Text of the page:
One of the more peculiar albums, Benefit Jethro Tull's third album is the devoid of the "blues" trappings of the previous albums, although guitarist Martin Barre¡¯s electric guitar riffings are a welcoming counterbalance to Ian's wonderful acoustic guitar.
Ian's compositions on the softer material are taking on more of a folk direction, but yet the bassist Glen Cornick and drummer Clive Bunker and new comer, the classically trained virtuoso John Evans makes his debut with the band, and his presence is felt immediately, although he would become a star on later albums like Thick As A Brick.
There are a few memorable songs on Benefit, the bonus UK hit "Teacher", and the anthem "To Cry You A song". Other notable songs are is one of Ian's greatest compositions, "For Milchael Collins, Jeffrey and Me", "Alive and Well And Living In", "Inside" and "Nothing To Say".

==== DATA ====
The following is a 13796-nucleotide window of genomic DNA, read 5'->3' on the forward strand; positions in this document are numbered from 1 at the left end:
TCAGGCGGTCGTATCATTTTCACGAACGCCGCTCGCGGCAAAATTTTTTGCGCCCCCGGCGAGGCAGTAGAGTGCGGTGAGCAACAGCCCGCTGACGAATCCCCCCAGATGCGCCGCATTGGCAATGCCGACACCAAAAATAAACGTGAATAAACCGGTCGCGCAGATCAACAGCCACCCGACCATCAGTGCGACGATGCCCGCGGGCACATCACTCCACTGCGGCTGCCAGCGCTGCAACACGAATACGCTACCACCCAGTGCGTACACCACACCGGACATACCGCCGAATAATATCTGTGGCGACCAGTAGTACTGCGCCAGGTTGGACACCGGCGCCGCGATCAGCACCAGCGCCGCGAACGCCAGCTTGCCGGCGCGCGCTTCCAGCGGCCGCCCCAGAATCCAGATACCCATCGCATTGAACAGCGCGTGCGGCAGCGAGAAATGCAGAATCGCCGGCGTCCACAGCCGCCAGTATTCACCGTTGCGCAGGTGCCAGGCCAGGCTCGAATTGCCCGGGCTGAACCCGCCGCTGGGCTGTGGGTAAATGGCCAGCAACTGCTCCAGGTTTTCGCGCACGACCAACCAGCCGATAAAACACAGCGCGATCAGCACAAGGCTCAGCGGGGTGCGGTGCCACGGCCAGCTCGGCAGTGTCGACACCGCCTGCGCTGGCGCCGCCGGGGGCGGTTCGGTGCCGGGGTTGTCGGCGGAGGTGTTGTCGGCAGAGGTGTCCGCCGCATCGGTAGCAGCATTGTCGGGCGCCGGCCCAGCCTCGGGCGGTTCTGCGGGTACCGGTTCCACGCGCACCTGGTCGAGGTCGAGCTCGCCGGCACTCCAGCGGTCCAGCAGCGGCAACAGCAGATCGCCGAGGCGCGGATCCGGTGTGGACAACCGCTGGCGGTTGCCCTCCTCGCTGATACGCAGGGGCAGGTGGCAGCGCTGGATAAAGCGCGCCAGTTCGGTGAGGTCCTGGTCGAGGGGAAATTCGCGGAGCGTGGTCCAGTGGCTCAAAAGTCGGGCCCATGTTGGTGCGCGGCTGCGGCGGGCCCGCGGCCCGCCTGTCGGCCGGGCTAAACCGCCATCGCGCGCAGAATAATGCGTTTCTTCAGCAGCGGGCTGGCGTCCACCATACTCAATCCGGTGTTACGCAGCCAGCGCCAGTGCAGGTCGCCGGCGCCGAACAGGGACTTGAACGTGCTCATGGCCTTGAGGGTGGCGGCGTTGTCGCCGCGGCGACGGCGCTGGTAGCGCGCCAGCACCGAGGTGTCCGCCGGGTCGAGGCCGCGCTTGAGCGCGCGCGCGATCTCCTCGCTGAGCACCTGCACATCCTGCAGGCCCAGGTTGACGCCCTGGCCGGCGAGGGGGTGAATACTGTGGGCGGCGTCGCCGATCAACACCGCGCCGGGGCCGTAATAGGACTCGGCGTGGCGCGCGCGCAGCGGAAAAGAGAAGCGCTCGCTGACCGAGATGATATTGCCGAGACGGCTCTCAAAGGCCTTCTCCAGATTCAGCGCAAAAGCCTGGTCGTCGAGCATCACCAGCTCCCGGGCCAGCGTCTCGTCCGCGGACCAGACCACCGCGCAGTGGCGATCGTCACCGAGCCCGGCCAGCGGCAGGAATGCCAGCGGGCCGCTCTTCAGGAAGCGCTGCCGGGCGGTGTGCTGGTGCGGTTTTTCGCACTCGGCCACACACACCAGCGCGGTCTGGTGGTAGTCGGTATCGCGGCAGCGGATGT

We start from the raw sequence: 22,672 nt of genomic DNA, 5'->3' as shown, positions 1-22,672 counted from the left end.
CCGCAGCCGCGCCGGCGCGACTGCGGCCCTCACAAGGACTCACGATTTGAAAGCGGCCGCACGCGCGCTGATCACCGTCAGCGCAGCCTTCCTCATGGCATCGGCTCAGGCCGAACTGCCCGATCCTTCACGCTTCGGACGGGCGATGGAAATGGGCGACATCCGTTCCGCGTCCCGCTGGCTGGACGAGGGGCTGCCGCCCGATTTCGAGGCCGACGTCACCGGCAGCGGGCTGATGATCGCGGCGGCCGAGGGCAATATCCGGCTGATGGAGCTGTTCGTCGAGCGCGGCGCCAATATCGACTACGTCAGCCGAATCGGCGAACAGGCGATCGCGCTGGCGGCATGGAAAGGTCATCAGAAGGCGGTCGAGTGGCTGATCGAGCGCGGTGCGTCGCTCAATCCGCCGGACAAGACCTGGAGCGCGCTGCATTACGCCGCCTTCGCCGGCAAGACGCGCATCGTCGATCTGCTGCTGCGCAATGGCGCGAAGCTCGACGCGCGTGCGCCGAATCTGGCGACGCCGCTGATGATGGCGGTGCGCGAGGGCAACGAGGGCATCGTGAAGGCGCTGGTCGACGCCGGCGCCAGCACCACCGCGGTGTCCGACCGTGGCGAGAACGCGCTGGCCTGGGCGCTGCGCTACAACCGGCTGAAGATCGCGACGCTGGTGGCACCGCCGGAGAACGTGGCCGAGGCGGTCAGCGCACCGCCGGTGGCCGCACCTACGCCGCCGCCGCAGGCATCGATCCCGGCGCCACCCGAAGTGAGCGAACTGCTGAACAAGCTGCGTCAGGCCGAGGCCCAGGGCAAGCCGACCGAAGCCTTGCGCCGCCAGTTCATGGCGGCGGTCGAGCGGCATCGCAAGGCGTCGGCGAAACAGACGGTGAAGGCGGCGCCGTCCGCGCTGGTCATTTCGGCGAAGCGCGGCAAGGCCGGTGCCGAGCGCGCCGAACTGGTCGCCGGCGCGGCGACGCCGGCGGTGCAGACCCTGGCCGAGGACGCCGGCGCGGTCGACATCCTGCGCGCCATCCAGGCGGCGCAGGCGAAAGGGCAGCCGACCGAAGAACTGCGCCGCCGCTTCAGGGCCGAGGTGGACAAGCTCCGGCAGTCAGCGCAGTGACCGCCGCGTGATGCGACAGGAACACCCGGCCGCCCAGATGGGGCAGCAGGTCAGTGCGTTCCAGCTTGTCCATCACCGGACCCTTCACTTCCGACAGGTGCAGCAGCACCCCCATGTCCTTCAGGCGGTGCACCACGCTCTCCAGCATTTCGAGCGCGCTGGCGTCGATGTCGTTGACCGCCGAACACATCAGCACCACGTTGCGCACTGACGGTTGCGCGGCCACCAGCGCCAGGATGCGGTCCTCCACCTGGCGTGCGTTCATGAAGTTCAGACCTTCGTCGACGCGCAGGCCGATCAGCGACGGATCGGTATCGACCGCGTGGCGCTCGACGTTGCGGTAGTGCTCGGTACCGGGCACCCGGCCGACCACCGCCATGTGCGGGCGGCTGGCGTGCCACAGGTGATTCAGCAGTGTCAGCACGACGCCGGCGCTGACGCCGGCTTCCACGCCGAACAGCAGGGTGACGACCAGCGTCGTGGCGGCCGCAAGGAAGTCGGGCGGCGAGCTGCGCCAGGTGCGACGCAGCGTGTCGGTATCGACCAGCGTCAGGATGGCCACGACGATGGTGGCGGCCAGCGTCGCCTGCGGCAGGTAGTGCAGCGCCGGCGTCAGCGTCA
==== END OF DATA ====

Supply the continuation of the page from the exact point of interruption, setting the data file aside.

The newly re-mastered issue of "Benefit" now includes four album edits that were originally only available on the soon to be obsolete Living In The Past, which surprisingly works within the context of the other songs originally on the album.
On Jethro Tull's third album might be an underrated album, especially in comparison to the heavyweights which were to follow, but don't let anyone fool you into not think that this album is not worthy of adding to your Jethro Tull collection.
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